Climate change remains firmly on the agenda in 2023, and rightly so. With it becoming an increasingly important issue for consumers and businesses alike, many businesses have been looking for ways to reduce their environmental impact and convince customers of their green credentials. One company which has taken a radical approach is Faith in Nature, a natural hair and skincare brand.
In August 2022, Faith in Nature appointed “Nature” as a member to its board, granting it the same voting rights as any other company director. On reading that, your first thought might be: how on earth does that work?
Essentially, “Nature” is being given a legal personality here. As mentioned above, Nature is appointed as a director with the same voting rights as other directors. Nature is independent of the company and must act in the best interests of the natural world. Nature will be remunerated as would any other independent, non-executive director.
Appointing Nature to their board required some changes to Faith in Nature’s articles of association.
The company’s objects were changed, to include that the company should use its best endeavours in its operations to “have a positive impact on nature as a whole and to minimise the prospect of any harmful impact of the business and operations on nature, in a manner commensurate with the size and resources of the company”.
Directors must also have regard to the impact of the company’s operations on the environment, including the long-term consequences.
The articles were further amended to include the position of Nature as a non-executive director and its duties and responsibilities are outlined in a Terms of Reference document. Where “Nature Related Matters” are included in the agenda of any directors’ meetings, the quorum for those meetings must include Nature.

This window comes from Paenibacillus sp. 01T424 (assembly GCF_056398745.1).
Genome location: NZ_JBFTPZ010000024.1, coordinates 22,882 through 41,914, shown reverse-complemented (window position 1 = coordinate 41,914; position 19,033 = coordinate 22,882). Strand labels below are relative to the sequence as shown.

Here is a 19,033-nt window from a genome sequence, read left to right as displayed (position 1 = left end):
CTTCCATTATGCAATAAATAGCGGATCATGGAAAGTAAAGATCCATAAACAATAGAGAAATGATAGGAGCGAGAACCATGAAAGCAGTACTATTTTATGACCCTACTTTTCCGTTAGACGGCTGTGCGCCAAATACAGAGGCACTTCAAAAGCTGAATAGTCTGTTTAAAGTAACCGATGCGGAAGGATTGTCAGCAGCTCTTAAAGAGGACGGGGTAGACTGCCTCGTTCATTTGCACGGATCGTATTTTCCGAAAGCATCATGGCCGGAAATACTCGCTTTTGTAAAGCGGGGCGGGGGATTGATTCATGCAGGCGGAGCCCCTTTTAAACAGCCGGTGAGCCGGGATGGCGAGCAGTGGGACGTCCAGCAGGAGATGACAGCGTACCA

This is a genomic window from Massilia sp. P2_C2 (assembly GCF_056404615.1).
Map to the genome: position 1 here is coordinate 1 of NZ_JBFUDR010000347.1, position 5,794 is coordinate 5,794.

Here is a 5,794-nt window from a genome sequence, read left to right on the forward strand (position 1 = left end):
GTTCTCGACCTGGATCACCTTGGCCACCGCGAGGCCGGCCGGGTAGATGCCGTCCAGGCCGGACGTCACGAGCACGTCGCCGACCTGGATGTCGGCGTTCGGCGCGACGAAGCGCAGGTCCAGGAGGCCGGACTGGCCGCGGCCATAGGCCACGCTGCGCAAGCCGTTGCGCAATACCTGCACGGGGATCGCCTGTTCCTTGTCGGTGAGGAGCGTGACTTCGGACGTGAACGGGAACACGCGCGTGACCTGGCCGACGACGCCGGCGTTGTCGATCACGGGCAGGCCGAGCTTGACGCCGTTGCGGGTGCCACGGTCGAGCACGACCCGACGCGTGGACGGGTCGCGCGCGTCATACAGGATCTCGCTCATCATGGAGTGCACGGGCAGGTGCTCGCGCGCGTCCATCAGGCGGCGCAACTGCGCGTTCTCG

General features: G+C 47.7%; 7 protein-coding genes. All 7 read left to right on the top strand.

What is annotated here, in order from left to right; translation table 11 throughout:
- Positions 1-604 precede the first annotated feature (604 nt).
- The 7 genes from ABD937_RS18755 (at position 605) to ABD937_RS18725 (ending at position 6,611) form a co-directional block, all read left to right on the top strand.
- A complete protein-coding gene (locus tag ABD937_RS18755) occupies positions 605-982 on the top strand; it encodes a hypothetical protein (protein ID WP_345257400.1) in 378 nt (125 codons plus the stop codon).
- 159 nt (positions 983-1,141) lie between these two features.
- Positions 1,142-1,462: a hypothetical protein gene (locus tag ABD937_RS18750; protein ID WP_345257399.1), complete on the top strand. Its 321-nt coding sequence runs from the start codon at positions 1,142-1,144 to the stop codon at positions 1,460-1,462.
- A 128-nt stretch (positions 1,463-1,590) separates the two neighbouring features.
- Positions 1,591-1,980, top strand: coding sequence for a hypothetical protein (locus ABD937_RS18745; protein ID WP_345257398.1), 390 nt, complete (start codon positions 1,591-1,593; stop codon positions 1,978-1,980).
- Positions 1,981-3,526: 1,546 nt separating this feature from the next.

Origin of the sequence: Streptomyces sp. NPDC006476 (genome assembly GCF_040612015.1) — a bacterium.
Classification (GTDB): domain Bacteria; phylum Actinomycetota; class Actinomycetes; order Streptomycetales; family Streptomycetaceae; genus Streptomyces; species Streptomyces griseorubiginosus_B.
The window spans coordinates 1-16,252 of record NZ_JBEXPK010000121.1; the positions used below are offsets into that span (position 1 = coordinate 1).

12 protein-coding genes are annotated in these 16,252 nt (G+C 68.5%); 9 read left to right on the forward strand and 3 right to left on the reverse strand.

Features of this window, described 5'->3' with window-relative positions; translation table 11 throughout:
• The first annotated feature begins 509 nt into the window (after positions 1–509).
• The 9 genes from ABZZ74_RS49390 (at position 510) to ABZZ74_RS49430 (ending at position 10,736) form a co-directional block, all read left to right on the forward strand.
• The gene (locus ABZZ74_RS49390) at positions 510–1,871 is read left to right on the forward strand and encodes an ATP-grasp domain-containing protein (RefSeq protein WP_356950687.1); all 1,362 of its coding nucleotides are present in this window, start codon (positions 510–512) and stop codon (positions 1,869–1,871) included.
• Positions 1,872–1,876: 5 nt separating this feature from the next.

There is also a new duty to provide reasons if the board makes a decision contrary to Nature’s advice.
The definition of Nature included in the company’s articles is “the natural world and all non-human species that inhabit it and it is represented by a director with the requisite expertise and the role to ensure that the board of directors gives due consideration to the environmental impact issues in its decision-making process, for the purpose of achieving the objects of the company.”
Practically, Nature will be represented by a human, though it is fundamentally a non-human entity. This is done through the “guardianship” model. The human representative will be bound to speak on behalf of “Nature”, just like a legal guardian might act on behalf of a child in legal proceedings.
Nature will first be represented by lawyers for Nature and Earth Law Centre, who formed the legal team which helped to develop the model.
Currently under company law, provided at least one director is a natural person (i.e., a human being), then any legal person (for example, a company or LLP) may be a director, provided the company’s constitution allows it to do so. A non-natural director is sometimes referred to as a corporate director.
The government had previously proposed amending the Companies Act 2006 to prohibit corporate directors. Then in 2020, the Department for Business, Energy and Industrial Strategy (BEIS) published a consultation paper on implementing this prohibition while bringing forward regulations to provide for a principle-based exception. BEIS published the Corporate Transparency and Register Reform White Paper in February 2022 indicating support for its proposals, and the government legislated for these reforms in the Economic Crime and Corporate Transparency Bill which was laid before Parliament on 22 September 2022 and is currently progressing through the House of Lords.